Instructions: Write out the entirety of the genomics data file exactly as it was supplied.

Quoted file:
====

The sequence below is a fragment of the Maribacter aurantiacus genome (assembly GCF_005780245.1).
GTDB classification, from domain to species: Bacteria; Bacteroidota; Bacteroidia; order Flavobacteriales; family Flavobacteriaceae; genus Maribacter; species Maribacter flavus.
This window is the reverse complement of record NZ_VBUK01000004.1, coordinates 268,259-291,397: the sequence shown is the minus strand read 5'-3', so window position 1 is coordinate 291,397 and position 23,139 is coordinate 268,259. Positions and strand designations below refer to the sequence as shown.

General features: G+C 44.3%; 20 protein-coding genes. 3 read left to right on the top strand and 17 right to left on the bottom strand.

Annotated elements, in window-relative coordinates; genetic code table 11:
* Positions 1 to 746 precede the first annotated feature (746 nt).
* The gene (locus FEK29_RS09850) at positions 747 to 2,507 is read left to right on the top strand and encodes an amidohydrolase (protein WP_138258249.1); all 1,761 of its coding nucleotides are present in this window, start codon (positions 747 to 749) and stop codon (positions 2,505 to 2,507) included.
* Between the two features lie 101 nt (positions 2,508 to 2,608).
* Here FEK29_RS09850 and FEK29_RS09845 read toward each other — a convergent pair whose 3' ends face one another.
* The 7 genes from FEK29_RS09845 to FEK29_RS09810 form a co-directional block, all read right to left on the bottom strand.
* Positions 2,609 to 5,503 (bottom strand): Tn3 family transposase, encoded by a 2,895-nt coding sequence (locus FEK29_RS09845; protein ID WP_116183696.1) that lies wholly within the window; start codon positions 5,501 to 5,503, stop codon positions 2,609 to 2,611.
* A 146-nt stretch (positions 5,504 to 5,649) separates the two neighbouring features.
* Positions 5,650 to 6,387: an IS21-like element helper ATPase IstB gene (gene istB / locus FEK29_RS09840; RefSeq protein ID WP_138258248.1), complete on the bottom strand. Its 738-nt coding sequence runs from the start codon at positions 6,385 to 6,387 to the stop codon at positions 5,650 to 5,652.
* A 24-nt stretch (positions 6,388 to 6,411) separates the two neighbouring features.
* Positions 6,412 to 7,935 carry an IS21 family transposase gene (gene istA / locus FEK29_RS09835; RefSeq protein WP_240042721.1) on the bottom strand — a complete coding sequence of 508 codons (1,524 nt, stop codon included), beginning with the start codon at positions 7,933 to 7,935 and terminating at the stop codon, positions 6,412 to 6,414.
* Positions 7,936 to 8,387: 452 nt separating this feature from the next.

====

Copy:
The sequence below is a fragment of the Maribacter aurantiacus genome (assembly GCF_005780245.1).
GTDB classification, from domain to species: Bacteria; Bacteroidota; Bacteroidia; order Flavobacteriales; family Flavobacteriaceae; genus Maribacter; species Maribacter flavus.
This window is the reverse complement of record NZ_VBUK01000004.1, coordinates 268,259-291,397: the sequence shown is the minus strand read 5'-3', so window position 1 is coordinate 291,397 and position 23,139 is coordinate 268,259. Positions and strand designations below refer to the sequence as shown.

General features: G+C 44.3%; 20 protein-coding genes. 3 read left to right on the top strand and 17 right to left on the bottom strand.

Annotated elements, in window-relative coordinates; genetic code table 11:
* Positions 1 to 746 precede the first annotated feature (746 nt).
* The gene (locus FEK29_RS09850) at positions 747 to 2,507 is read left to right on the top strand and encodes an amidohydrolase (protein WP_138258249.1); all 1,761 of its coding nucleotides are present in this window, start codon (positions 747 to 749) and stop codon (positions 2,505 to 2,507) included.
* Between the two features lie 101 nt (positions 2,508 to 2,608).
* Here FEK29_RS09850 and FEK29_RS09845 read toward each other — a convergent pair whose 3' ends face one another.
* The 7 genes from FEK29_RS09845 to FEK29_RS09810 form a co-directional block, all read right to left on the bottom strand.
* Positions 2,609 to 5,503 (bottom strand): Tn3 family transposase, encoded by a 2,895-nt coding sequence (locus FEK29_RS09845; protein ID WP_116183696.1) that lies wholly within the window; start codon positions 5,501 to 5,503, stop codon positions 2,609 to 2,611.
* A 146-nt stretch (positions 5,504 to 5,649) separates the two neighbouring features.
* Positions 5,650 to 6,387: an IS21-like element helper ATPase IstB gene (gene istB / locus FEK29_RS09840; RefSeq protein ID WP_138258248.1), complete on the bottom strand. Its 738-nt coding sequence runs from the start codon at positions 6,385 to 6,387 to the stop codon at positions 5,650 to 5,652.
* A 24-nt stretch (positions 6,388 to 6,411) separates the two neighbouring features.
* Positions 6,412 to 7,935 carry an IS21 family transposase gene (gene istA / locus FEK29_RS09835; RefSeq protein WP_240042721.1) on the bottom strand — a complete coding sequence of 508 codons (1,524 nt, stop codon included), beginning with the start codon at positions 7,933 to 7,935 and terminating at the stop codon, positions 6,412 to 6,414.
* Positions 7,936 to 8,387: 452 nt separating this feature from the next.